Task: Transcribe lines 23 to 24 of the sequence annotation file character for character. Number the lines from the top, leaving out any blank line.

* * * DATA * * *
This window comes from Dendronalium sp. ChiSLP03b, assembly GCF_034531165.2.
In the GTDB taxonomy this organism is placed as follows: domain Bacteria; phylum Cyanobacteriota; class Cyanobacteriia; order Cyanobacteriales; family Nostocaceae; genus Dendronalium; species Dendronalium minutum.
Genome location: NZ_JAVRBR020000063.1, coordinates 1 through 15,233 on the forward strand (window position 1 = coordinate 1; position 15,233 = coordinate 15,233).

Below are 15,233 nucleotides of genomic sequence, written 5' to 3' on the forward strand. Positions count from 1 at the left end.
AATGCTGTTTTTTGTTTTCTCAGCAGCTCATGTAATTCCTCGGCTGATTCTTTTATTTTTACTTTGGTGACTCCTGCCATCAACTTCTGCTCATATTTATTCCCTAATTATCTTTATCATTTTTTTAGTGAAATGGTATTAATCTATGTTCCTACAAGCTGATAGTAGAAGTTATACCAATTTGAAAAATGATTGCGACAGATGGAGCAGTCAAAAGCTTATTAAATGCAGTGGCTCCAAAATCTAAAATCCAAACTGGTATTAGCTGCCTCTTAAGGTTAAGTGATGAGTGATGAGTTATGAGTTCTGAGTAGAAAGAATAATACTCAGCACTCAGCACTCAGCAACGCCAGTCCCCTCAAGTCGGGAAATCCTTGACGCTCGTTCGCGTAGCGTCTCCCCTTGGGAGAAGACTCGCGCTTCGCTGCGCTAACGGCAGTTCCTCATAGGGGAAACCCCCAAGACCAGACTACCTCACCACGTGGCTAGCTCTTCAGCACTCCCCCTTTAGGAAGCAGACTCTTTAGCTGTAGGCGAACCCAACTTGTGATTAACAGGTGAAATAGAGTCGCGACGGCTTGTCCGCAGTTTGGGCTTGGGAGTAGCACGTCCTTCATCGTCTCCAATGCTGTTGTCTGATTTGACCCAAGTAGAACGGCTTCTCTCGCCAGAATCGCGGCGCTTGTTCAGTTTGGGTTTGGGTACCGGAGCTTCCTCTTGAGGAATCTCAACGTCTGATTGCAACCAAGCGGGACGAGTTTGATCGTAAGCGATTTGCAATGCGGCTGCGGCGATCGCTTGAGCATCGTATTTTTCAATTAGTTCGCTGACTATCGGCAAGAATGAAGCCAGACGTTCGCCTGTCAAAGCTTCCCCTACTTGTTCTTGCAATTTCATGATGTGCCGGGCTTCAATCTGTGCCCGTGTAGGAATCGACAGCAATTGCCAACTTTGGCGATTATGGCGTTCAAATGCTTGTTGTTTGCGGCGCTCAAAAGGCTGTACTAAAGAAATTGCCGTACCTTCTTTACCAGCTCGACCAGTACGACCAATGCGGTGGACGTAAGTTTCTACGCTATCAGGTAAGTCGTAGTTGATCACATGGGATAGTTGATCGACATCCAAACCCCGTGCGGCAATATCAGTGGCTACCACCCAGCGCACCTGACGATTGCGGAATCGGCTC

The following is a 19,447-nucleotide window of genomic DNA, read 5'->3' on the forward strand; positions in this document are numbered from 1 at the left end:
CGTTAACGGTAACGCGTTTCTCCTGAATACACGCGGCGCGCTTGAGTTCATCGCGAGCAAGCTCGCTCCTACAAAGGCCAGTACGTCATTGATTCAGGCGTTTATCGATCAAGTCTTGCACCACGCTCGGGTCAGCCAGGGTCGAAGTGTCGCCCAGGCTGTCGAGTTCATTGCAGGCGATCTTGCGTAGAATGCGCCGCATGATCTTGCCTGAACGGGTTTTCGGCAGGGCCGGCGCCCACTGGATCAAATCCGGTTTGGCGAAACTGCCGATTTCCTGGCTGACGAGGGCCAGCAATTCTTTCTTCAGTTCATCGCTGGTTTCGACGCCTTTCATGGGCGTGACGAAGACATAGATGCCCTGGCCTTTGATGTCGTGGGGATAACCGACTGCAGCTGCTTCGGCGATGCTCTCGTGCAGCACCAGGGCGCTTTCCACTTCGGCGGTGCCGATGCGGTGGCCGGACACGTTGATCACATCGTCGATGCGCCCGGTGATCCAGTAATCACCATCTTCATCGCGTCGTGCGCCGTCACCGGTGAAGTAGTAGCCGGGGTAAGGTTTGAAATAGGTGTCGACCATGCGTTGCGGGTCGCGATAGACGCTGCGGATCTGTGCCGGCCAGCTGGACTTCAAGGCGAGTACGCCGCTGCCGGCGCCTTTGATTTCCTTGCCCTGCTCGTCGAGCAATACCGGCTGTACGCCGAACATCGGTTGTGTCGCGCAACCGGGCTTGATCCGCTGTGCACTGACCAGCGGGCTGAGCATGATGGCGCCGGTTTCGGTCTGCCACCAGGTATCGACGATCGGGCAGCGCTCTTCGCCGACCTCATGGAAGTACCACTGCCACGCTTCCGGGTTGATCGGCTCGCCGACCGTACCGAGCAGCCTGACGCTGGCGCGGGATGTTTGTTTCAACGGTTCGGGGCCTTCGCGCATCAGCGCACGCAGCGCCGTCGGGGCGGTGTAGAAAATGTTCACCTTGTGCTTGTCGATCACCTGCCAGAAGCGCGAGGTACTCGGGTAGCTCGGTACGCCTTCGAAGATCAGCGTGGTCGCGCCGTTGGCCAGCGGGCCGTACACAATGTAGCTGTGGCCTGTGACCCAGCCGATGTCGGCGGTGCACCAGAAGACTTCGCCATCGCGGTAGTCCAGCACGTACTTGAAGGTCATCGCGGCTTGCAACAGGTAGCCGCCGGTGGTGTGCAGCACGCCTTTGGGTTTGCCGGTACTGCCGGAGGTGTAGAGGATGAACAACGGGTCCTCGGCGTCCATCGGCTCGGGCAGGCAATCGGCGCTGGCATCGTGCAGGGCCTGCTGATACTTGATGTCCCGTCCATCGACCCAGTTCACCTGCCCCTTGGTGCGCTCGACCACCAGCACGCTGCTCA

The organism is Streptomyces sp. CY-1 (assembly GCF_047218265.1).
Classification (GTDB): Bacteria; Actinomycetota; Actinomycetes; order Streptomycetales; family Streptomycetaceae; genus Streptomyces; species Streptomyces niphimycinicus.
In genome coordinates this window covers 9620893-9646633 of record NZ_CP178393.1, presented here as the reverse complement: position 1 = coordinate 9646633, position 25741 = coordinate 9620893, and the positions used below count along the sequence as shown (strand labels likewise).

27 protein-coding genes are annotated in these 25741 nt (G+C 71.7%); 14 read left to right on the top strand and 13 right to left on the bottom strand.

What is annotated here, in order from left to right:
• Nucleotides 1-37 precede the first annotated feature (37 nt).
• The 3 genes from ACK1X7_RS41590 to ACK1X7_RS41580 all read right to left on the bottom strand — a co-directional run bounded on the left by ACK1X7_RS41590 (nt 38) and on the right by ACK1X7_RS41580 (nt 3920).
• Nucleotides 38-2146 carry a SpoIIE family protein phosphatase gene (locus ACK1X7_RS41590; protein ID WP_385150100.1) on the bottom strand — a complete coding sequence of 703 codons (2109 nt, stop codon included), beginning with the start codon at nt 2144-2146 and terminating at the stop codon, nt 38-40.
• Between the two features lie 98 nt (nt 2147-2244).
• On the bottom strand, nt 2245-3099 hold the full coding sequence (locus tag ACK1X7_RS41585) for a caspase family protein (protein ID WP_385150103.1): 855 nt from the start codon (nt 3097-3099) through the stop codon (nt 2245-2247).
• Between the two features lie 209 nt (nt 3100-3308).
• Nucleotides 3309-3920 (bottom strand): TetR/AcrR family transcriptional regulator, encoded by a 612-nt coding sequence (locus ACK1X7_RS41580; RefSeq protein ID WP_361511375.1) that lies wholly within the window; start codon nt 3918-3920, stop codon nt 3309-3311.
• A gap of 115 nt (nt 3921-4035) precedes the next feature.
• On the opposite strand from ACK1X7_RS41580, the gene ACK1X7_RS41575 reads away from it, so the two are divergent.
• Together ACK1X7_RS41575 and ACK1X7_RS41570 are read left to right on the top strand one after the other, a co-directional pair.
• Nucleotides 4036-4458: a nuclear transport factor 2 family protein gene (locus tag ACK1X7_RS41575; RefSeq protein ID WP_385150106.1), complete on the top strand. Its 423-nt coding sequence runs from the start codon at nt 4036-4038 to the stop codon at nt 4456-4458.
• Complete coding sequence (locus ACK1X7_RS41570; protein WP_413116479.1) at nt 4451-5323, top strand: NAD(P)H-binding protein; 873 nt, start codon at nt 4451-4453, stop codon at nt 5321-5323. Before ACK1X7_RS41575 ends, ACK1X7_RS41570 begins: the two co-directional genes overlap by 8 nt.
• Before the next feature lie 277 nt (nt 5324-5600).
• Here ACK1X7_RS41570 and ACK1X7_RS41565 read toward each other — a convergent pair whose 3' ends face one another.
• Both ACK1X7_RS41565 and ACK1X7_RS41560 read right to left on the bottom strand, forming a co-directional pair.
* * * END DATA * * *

• Nucleotides 4036-4458: a nuclear transport factor 2 family protein gene (locus tag ACK1X7_RS41575; RefSeq protein ID WP_385150106.1), complete on the top strand. Its 423-nt coding sequence runs from the start codon at nt 4036-4038 to the stop codon at nt 4456-4458.
• Complete coding sequence (locus ACK1X7_RS41570; protein WP_413116479.1) at nt 4451-5323, top strand: NAD(P)H-binding protein; 873 nt, start codon at nt 4451-4453, stop codon at nt 5321-5323. Before ACK1X7_RS41575 ends, ACK1X7_RS41570 begins: the two co-directional genes overlap by 8 nt.